Swanky Shift Dress

Happy New Year, Sizzlers!! I hope it’s started in a blessed way for all of you. Before the craziness of the semester starts, I decided to treat myself to one last big project with my sewing machine.

I’ve been wanting to create a shift dress for a while now, because they’re so cute, so versatile, and SO comfortable! The problem is that when it comes to clothes, I can be so picky. A lot of the shift dresses I’ve tried on made it look like I was wearing a bag- and however fashionable, I prefer to stay away from wearing those.

One of my favorite bloggers posted this tutorialย ย on creating her own shift dress, which was perfect for taking the guesswork out of things! I followed the tutorial exactly, and changed up just a few things to fit my novice-level knowledge and equipment. Without further ado, here are some tips and tricks for whipping up your own.

DIY

-When choosing materials, take into consideration how tight fitting and stretchy you want to be. I chose a ponte knit fabric because I wanted the material to be a little thicker, but I forfeited some stretch with that choice.

-I always wash my panels of jersey fabric before I sew with them; this shrinks the fabric. The original fabric suggestion was 2 yards. Now, I wanted my dress to be about mid-thigh, which worked perfectly, but if you want a longer dress, then buy more fabric accordingly.

-When I was tracing the tank top onto my fabric to create the pattern, I followed the shape of the tank top a little bit past the armholes. This will give it a bit of a closer fit around the chest.

-This was my first time trying sleeves, and I’m really happy with how they turned out! I switched the directions up a bit for my own peace of mind. I sewed the front and back of the dress together at the shoulders, and then opened the panels and laid it out on the fabric to trace the tops of the sleeves. This way, I could see that the pieces would match.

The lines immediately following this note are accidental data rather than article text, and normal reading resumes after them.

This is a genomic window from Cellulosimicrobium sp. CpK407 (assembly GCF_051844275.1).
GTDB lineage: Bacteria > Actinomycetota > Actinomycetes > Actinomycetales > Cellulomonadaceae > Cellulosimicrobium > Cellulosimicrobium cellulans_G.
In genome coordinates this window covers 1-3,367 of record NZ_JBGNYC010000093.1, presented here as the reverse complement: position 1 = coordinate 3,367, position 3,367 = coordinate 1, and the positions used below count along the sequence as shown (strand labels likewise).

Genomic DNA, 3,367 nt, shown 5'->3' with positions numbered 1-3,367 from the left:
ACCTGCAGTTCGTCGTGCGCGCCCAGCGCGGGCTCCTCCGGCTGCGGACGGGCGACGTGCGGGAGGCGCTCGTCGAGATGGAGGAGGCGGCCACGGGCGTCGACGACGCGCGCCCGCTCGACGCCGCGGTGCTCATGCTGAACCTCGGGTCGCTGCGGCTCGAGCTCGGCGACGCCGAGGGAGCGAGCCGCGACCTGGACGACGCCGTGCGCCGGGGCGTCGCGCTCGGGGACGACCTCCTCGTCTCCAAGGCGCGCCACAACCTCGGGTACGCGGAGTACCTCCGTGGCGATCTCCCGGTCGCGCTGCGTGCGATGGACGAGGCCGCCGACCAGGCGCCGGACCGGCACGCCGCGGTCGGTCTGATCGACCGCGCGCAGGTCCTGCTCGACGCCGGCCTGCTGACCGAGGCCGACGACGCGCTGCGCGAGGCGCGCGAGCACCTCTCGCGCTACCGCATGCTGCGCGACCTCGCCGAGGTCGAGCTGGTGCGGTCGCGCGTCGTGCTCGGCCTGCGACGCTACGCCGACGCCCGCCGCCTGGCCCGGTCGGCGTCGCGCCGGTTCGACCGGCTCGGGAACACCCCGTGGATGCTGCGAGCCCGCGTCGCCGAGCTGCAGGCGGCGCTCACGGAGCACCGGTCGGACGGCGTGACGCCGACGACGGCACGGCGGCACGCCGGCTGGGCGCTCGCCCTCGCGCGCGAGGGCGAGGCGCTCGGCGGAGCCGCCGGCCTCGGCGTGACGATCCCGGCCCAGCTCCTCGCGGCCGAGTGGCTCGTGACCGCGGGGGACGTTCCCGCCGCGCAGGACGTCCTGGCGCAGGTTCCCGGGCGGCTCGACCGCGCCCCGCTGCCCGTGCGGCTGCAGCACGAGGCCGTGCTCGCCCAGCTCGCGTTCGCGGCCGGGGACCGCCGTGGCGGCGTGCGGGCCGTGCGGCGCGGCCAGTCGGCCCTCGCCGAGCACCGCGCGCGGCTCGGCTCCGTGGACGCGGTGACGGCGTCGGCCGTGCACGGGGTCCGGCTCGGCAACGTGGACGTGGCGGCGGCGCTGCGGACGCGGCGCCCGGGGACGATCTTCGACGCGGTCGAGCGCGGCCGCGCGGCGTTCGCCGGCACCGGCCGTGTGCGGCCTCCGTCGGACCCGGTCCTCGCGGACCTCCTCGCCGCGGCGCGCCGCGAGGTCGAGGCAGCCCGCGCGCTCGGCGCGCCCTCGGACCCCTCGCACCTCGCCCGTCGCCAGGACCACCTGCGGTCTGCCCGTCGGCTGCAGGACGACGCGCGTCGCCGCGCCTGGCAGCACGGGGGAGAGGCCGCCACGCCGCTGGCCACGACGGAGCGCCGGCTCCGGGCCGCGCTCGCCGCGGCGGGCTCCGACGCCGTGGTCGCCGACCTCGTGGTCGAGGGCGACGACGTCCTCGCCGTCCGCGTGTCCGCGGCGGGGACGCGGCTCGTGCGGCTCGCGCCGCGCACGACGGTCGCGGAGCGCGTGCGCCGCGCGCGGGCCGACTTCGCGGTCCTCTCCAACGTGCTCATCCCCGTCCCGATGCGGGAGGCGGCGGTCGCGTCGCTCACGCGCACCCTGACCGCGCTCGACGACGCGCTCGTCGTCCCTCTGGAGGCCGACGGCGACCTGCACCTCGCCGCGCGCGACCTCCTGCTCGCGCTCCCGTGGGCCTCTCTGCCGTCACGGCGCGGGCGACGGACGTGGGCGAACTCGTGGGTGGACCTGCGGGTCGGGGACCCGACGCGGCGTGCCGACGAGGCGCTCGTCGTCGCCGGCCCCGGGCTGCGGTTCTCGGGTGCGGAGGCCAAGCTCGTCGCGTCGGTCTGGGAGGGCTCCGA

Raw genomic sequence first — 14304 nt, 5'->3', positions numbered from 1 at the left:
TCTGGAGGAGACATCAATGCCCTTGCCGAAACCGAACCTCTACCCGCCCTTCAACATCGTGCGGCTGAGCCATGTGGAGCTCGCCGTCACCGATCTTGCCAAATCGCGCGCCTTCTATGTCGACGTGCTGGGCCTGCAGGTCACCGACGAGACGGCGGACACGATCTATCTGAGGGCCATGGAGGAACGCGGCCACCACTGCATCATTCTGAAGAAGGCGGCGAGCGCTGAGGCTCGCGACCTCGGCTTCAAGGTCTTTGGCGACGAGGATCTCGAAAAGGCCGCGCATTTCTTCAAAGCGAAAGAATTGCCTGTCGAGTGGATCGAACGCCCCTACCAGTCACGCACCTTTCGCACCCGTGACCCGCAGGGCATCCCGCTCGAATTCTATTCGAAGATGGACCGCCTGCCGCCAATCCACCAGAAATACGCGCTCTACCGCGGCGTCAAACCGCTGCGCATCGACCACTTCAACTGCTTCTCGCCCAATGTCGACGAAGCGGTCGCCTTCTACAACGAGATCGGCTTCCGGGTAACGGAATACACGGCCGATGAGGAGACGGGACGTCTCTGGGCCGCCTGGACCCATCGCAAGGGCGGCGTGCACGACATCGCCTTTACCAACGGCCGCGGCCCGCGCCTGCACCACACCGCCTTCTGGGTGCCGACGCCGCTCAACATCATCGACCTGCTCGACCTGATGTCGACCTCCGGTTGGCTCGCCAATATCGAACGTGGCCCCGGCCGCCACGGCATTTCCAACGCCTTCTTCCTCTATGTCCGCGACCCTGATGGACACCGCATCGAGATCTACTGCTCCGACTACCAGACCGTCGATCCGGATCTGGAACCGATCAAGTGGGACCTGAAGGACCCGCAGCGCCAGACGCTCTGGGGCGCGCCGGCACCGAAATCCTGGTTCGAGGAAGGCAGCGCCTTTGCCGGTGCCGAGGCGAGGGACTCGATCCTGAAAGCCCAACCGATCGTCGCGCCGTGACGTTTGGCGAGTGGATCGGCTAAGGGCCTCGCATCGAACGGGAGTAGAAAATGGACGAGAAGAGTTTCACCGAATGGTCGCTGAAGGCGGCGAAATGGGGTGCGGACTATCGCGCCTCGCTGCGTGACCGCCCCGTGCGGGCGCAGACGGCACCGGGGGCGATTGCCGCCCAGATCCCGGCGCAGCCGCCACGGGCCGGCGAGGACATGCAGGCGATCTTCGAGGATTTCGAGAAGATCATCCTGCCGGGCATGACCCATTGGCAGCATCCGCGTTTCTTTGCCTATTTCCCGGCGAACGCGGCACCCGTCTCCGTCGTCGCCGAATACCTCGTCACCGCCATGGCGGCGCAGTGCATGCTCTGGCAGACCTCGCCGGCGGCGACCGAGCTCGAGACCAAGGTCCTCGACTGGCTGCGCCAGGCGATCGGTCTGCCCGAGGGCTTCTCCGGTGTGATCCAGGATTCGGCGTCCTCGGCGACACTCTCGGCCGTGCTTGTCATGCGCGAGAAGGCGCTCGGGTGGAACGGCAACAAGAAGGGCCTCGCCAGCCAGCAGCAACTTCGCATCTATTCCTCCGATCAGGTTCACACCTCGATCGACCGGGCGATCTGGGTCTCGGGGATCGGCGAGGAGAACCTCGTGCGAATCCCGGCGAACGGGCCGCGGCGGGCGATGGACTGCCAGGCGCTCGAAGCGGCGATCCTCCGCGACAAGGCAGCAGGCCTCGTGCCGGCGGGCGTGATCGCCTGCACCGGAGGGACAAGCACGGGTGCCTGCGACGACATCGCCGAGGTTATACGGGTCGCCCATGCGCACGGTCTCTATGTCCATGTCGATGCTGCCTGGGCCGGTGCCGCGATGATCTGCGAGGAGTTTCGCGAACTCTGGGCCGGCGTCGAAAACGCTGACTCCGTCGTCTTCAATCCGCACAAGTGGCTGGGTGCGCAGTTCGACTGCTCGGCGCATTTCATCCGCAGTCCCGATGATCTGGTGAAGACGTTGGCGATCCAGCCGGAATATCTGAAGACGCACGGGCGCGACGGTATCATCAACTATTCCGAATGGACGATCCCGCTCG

-I sewed all the panels together with a 1/2 in seam allowance and a zigzag stitch. This gives the fabric a bit of added stretch.

-In the original tutorial, she recommends using a double needle to hem with, and a blind stitch at the bottom of the dress. Being without a double needle, I set my machine to a regular single stitch as WIDE as it would go, and used that to hem everything. Depending on how tight you make your sleeves, this method does increase the chance of the stitches ripping, but if you give your arms some breathing room, it should be just fine. The bottom of the dress I did the same way for consistency throughout.

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Overall, I’m so happy with the results! This dress is fun and just swingy enough to be worn two-stepping without a risk for any Marilyn moments. It also pairs perfectly with fleece-lined leggings in the winter. I just bought my first pair this week and I’ve done myself a great disservice by just now coming to own them. If you don’t have any, RUN to your nearest clothing retailer and buy some in every color! They’re life-altering!

I hope these tips help. If you have any questions, let me know!! If you attempt your own swing dress, send me pictures because I’d love to see your own results and learn right along with you!

 

Happy Crafting and many blessings!

~Jess